Older Latter-day Saints like the internet, especially if they are more religiously active

by Margaux Curless and Benjamin Knoll

Has the internet changed the world for the better? One recent study connects the growing use of the internet to widespread decline in religious membership: exposure to a world of information is leading more people to adopt a secular lifestyle. Given this possibility, we might conclude that religious communities would view the internet warily, at best. Data from the 2016 Next Mormons Survey (NMS), however, suggests that the most active members of the Church of Jesus Christ of Latter-day Saints in the U.S. instead view the internet as a blessing rather than a curse. These results complicate the story of “the internet versus religion” and potentially provide evidence that the internet can be an effective tool for churches and other religious communities.

Googling “Mormons and the internet” creates a very divided picture. The results lack a consensus, with some articles arguing that the internet poses a threat to Mormonism (such as The Mormon Internet Crisis and Some Mormons Search the Web and Find Doubt), while others claim the internet actually strengthens the Church (How Mormons Use the Internet to Spread the Good Word and How Mormons Are Winning the Internet).

When asked their opinions, however, the NMS shows that 58% of self-identified Mormons in the U.S. agree that “the internet has changed life for the better.” This was the case even for those who describe themselves as “very active” in their religious activity: 62% agreed that, on balance, the advent of the internet has been a positive development. (More information about the survey’s sample and methodology is available here.)

Activity levels within the LDS Church is especially relevant for one particular subgroup: Baby Boomers and the Silent Generation. Controlling for standard demographic and geographical variables, the NMS shows that Baby Boomers/Silents who describe themselves as active in the Church are more likely to agree that the internet has changed life for the better than their peers who describe themselves as less active. This is not the case for Millennials and GenXers:


Baby Boomers and Silents are a crucial demographic for the LDS Church, as many in the current Church leadership come from these generations. The LDS Church utilizes lay leadership, meaning members are called upon to serve in volunteer leadership roles, with these “callings” being assigned based on a variety of factors including time available to serve, responsibility to one’s family, specific talents, etc. Baby Boomers and Silents, with children in adulthood and established careers (with some already retired), often make great candidates for congregational and regional leadership callings.

A significant recent development is that LDS Church leadership resources have largely moved online over the last several years. Potentially, active Baby Boomers may be more likely to favor the internet because they are more likely to use and benefit from these online resources in their leadership callings. Less active members, however, are likely less involved in leadership and therefore are not using the online resources as frequently.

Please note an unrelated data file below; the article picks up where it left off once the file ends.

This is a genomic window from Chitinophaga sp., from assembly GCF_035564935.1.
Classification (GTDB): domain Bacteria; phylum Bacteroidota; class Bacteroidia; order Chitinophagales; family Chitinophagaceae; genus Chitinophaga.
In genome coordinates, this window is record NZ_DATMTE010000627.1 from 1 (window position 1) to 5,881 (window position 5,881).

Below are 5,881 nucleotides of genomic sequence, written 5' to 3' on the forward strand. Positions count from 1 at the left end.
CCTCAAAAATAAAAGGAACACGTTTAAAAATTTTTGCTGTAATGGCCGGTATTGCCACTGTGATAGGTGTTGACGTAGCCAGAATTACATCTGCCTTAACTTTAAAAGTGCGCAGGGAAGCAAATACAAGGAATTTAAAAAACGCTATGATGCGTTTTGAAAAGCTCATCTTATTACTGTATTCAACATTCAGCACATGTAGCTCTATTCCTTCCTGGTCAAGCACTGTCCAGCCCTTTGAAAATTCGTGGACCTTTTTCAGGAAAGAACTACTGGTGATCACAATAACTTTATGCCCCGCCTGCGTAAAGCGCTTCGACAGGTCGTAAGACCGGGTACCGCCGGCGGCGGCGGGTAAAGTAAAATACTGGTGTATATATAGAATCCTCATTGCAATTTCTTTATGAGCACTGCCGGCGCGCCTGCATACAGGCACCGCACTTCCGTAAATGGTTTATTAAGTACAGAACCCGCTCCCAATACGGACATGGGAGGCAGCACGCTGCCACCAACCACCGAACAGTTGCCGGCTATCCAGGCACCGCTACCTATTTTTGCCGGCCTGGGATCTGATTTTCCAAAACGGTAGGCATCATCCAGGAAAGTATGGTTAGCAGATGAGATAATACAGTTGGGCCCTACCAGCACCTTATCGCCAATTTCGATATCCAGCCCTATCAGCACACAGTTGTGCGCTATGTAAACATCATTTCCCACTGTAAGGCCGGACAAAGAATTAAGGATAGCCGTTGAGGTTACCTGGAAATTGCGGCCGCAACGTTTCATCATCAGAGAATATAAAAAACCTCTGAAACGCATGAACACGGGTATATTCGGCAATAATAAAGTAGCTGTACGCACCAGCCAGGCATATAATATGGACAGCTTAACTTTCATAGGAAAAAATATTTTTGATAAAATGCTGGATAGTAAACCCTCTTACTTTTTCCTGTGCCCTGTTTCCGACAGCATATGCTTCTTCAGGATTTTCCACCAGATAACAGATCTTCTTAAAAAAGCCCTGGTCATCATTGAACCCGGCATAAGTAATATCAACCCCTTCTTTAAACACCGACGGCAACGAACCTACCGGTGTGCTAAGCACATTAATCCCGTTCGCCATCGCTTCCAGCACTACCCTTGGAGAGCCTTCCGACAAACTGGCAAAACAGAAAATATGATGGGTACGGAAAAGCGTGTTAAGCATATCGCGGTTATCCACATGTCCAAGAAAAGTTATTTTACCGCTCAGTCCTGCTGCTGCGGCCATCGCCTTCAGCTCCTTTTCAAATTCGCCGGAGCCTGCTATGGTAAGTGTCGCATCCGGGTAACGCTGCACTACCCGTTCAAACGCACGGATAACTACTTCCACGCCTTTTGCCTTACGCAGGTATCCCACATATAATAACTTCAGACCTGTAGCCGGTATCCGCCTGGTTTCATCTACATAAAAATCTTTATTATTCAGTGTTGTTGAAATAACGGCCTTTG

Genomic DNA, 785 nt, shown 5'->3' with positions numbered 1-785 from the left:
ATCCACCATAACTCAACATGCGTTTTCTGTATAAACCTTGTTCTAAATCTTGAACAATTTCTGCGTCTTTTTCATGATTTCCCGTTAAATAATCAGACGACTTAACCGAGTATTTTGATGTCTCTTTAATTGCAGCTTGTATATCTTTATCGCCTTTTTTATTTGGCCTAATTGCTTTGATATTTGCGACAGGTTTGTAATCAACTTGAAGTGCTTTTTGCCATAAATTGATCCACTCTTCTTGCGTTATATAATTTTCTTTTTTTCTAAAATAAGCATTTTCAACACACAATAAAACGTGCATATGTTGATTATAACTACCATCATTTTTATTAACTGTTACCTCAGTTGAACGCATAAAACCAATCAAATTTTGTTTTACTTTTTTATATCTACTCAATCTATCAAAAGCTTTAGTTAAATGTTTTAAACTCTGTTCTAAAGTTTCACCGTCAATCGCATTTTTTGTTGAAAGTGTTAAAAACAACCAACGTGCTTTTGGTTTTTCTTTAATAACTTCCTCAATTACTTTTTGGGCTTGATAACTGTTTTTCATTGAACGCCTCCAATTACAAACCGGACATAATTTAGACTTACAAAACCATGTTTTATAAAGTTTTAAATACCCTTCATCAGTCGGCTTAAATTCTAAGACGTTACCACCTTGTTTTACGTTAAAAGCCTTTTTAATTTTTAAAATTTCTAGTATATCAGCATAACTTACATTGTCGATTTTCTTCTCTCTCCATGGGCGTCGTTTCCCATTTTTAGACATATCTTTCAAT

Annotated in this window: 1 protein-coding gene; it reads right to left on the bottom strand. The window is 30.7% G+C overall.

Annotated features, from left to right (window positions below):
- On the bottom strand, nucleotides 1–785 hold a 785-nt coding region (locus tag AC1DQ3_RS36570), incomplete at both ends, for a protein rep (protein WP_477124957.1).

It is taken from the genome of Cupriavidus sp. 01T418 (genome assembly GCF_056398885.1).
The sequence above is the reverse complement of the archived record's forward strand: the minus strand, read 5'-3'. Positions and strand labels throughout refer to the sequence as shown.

This might also help explain why, for Baby Boomers and Silents, 66% of respondents agreed that the internet has changed life for the better, compared to only 51% of Millennials. Since Millennials have a reputation for spending copious amounts of time online, it may be somewhat surprising that Mormon Baby Boomers and Silents were, in general, more positive toward the internet than Mormon Millennials.

It may be the case that older, active Mormons are more positive toward the internet because they are more likely to take advantage of the many resources that the LDS Church offers its leaders online as well as the vast digital family history and genealogical records that it offers to members, with older members more likely to have the time to take advantage of these resources. Having lived much of their lives without these resources available to them, they may be more grateful for the opportunities that technology is offering them to aid with their religious activities.

Mormon Millennials, on the other hand, are likely using the internet more frequently and for a wider variety of purposes. They have only ever known a world where the internet is ubiquitous and thus may be more cautious and pessimistic about its overall effects on society. Of course, more data and research would be needed to confirm this hunch one way or another.

In terms of “the internet versus religion” discussion, however, these findings nuance to a debate that is frequently cast in more black or white terms. Among U.S. Mormons, the internet is generally seen as a boon among older and more active members while younger members are not quite as optimistic. Investigating how LDS Church members use the internet—if they use it largely for Church activity, or if their usage is more secular—would be a good next step in identifying how the LDS Church itself should view the internet and continue to utilize it moving forward.

Margaux Curless is an Economics and Finance major at Centre College in Danville, Kentucky.

[ Photo credit: LDS.org ]

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